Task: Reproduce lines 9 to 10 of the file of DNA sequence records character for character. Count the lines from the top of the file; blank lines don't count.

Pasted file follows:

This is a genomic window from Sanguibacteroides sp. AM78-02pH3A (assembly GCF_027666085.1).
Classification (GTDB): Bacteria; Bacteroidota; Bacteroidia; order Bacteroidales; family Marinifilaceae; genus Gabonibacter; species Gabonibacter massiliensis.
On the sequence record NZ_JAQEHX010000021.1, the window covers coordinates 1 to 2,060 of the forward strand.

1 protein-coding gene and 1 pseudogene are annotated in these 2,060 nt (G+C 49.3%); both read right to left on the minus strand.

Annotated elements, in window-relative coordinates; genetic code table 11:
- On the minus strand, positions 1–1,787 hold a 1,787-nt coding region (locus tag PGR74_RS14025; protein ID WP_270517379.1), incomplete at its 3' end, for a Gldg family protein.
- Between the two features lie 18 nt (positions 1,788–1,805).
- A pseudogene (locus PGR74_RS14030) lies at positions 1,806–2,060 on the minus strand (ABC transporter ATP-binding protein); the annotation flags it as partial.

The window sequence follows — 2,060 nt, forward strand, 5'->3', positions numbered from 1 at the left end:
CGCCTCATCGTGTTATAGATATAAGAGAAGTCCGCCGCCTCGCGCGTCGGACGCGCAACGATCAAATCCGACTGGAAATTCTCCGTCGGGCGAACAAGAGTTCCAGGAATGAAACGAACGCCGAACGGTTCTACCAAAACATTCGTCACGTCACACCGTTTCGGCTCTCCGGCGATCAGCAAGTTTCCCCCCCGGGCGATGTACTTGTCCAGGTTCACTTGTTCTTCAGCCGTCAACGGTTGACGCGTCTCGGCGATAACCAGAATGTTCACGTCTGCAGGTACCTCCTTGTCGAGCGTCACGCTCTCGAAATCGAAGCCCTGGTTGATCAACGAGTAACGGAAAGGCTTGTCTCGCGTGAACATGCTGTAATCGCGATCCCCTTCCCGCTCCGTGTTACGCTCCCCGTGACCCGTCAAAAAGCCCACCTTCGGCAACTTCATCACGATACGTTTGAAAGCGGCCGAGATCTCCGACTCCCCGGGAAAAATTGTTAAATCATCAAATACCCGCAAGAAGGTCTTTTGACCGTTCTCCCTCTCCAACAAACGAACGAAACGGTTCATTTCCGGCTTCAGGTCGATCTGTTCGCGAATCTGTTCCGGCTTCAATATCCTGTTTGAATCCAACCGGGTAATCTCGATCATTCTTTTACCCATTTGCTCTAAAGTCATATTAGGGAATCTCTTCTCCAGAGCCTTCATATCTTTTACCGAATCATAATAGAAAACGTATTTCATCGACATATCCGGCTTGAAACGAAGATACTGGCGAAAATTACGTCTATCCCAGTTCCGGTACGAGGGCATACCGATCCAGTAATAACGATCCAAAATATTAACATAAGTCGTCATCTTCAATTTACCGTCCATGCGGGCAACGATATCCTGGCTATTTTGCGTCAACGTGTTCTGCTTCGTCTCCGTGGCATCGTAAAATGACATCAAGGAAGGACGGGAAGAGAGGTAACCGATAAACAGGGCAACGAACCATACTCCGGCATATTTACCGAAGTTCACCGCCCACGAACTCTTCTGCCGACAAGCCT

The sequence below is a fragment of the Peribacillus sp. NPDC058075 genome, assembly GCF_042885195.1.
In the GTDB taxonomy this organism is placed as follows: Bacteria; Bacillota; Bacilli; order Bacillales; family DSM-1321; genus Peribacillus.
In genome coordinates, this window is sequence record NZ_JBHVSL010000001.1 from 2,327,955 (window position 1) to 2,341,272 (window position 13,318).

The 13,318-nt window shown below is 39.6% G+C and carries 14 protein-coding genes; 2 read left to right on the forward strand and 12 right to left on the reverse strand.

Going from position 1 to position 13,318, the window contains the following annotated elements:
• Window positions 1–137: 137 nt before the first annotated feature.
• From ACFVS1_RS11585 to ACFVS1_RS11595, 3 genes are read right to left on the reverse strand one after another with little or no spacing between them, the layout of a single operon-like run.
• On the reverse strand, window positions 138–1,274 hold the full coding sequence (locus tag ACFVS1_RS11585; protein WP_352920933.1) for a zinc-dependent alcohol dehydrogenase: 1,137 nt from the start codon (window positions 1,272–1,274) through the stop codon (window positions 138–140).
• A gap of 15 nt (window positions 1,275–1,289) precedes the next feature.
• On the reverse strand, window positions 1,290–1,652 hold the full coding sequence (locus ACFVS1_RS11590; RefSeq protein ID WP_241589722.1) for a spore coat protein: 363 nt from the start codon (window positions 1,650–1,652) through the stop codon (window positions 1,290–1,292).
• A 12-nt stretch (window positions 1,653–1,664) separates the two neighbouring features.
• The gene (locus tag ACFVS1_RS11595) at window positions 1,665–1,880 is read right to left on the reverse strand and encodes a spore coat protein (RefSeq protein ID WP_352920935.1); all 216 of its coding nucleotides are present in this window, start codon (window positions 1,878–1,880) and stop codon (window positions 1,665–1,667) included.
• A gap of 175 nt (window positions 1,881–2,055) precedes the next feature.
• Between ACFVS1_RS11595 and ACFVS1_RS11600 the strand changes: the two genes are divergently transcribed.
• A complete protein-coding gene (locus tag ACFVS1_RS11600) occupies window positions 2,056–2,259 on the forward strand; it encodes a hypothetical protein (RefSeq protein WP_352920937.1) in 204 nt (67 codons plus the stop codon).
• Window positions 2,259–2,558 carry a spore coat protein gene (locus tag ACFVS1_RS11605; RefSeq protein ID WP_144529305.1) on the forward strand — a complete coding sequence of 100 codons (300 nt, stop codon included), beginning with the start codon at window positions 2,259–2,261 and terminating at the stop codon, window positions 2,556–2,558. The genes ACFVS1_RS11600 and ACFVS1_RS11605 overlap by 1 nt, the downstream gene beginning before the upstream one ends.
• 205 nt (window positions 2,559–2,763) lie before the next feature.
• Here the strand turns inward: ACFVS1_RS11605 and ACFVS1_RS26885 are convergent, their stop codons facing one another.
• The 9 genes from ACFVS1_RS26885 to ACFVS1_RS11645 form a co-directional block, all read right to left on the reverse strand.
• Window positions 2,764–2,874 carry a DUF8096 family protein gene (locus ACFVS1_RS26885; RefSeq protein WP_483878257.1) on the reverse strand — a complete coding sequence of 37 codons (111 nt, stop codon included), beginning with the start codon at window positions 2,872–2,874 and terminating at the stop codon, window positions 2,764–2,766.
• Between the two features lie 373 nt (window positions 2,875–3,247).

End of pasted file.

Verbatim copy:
The window sequence follows — 2,060 nt, forward strand, 5'->3', positions numbered from 1 at the left end:
CGCCTCATCGTGTTATAGATATAAGAGAAGTCCGCCGCCTCGCGCGTCGGACGCGCAACGATCAAATCCGACTGGAAATTCTCCGTCGGGCGAACAAGAGTTCCAGGAATGAAACGAACGCCGAACGGTTCTACCAAAACATTCGTCACGTCACACCGTTTCGGCTCTCCGGCGATCAGCAAGTTTCCCCCCCGGGCGATGTACTTGTCCAGGTTCACTTGTTCTTCAGCCGTCAACGGTTGACGCGTCTCGGCGATAACCAGAATGTTCACGTCTGCAGGTACCTCCTTGTCGAGCGTCACGCTCTCGAAATCGAAGCCCTGGTTGATCAACGAGTAACGGAAAGGCTTGTCTCGCGTGAACATGCTGTAATCGCGATCCCCTTCCCGCTCCGTGTTACGCTCCCCGTGACCCGTCAAAAAGCCCACCTTCGGCAACTTCATCACGATACGTTTGAAAGCGGCCGAGATCTCCGACTCCCCGGGAAAAATTGTTAAATCATCAAATACCCGCAAGAAGGTCTTTTGACCGTTCTCCCTCTCCAACAAACGAACGAAACGGTTCATTTCCGGCTTCAGGTCGATCTGTTCGCGAATCTGTTCCGGCTTCAATATCCTGTTTGAATCCAACCGGGTAATCTCGATCATTCTTTTACCCATTTGCTCTAAAGTCATATTAGGGAATCTCTTCTCCAGAGCCTTCATATCTTTTACCGAATCATAATAGAAAACGTATTTCATCGACATATCCGGCTTGAAACGAAGATACTGGCGAAAATTACGTCTATCCCAGTTCCGGTACGAGGGCATACCGATCCAGTAATAACGATCCAAAATATTAACATAAGTCGTCATCTTCAATTTACCGTCCATGCGGGCAACGATATCCTGGCTATTTTGCGTCAACGTGTTCTGCTTCGTCTCCGTGGCATCGTAAAATGACATCAAGGAAGGACGGGAAGAGAGGTAACCGATAAACAGGGCAACGAACCATACTCCGGCATATTTACCGAAGTTCACCGCCCACGAACTCTTCTGCCGACAAGCCT